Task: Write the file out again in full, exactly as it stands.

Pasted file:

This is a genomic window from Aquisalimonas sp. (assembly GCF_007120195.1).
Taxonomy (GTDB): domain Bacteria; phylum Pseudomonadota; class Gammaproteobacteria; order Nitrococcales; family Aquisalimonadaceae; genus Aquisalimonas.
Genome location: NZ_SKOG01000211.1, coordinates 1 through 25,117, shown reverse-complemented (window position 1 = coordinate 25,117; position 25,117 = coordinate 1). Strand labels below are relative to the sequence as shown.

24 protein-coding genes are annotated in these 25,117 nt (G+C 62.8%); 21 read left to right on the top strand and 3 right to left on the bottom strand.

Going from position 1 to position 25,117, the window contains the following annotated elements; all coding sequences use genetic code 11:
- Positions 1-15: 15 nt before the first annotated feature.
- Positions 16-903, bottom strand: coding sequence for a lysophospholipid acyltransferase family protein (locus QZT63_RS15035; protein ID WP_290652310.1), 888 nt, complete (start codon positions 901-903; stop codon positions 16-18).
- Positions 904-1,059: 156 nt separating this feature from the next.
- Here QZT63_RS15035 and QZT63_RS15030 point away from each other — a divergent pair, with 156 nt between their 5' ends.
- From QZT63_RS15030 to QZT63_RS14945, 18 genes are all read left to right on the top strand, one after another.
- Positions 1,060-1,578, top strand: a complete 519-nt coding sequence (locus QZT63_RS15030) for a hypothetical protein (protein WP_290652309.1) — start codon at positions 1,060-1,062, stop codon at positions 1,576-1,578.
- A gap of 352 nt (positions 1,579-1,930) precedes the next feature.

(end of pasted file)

This is a genomic window from Aquisalimonas sp. (assembly GCF_007120195.1).
Taxonomy (GTDB): domain Bacteria; phylum Pseudomonadota; class Gammaproteobacteria; order Nitrococcales; family Aquisalimonadaceae; genus Aquisalimonas.
Genome location: NZ_SKOG01000211.1, coordinates 1 through 25,117, shown reverse-complemented (window position 1 = coordinate 25,117; position 25,117 = coordinate 1). Strand labels below are relative to the sequence as shown.

24 protein-coding genes are annotated in these 25,117 nt (G+C 62.8%); 21 read left to right on the top strand and 3 right to left on the bottom strand.

Going from position 1 to position 25,117, the window contains the following annotated elements; all coding sequences use genetic code 11:
- Positions 1-15: 15 nt before the first annotated feature.
- Positions 16-903, bottom strand: coding sequence for a lysophospholipid acyltransferase family protein (locus QZT63_RS15035; protein ID WP_290652310.1), 888 nt, complete (start codon positions 901-903; stop codon positions 16-18).
- Positions 904-1,059: 156 nt separating this feature from the next.
- Here QZT63_RS15035 and QZT63_RS15030 point away from each other — a divergent pair, with 156 nt between their 5' ends.
- From QZT63_RS15030 to QZT63_RS14945, 18 genes are all read left to right on the top strand, one after another.
- Positions 1,060-1,578, top strand: a complete 519-nt coding sequence (locus QZT63_RS15030) for a hypothetical protein (protein WP_290652309.1) — start codon at positions 1,060-1,062, stop codon at positions 1,576-1,578.
- A gap of 352 nt (positions 1,579-1,930) precedes the next feature.